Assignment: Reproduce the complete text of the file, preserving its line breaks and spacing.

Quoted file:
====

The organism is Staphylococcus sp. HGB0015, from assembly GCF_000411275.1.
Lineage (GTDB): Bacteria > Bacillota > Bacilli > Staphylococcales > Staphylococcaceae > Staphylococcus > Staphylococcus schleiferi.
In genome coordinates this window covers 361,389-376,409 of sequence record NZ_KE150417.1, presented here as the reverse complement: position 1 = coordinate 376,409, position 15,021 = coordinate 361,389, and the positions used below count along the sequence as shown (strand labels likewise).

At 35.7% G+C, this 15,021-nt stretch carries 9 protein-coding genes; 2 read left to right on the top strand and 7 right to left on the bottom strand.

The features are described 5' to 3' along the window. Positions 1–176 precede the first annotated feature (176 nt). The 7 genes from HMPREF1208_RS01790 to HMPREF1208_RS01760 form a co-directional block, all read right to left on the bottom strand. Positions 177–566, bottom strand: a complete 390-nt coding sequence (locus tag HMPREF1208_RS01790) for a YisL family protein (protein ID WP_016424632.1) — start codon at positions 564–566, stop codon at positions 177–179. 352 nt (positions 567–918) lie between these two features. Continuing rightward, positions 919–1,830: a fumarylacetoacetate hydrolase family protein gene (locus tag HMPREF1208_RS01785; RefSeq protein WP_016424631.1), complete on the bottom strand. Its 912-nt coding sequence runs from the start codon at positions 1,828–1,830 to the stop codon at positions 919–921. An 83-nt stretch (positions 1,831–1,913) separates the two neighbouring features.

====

The organism is Staphylococcus sp. HGB0015, from assembly GCF_000411275.1.
Lineage (GTDB): Bacteria > Bacillota > Bacilli > Staphylococcales > Staphylococcaceae > Staphylococcus > Staphylococcus schleiferi.
In genome coordinates this window covers 361,389-376,409 of sequence record NZ_KE150417.1, presented here as the reverse complement: position 1 = coordinate 376,409, position 15,021 = coordinate 361,389, and the positions used below count along the sequence as shown (strand labels likewise).

At 35.7% G+C, this 15,021-nt stretch carries 9 protein-coding genes; 2 read left to right on the top strand and 7 right to left on the bottom strand.

The features are described 5' to 3' along the window. Positions 1–176 precede the first annotated feature (176 nt). The 7 genes from HMPREF1208_RS01790 to HMPREF1208_RS01760 form a co-directional block, all read right to left on the bottom strand. Positions 177–566, bottom strand: a complete 390-nt coding sequence (locus tag HMPREF1208_RS01790) for a YisL family protein (protein ID WP_016424632.1) — start codon at positions 564–566, stop codon at positions 177–179. 352 nt (positions 567–918) lie between these two features. Continuing rightward, positions 919–1,830: a fumarylacetoacetate hydrolase family protein gene (locus tag HMPREF1208_RS01785; RefSeq protein WP_016424631.1), complete on the bottom strand. Its 912-nt coding sequence runs from the start codon at positions 1,828–1,830 to the stop codon at positions 919–921. An 83-nt stretch (positions 1,831–1,913) separates the two neighbouring features.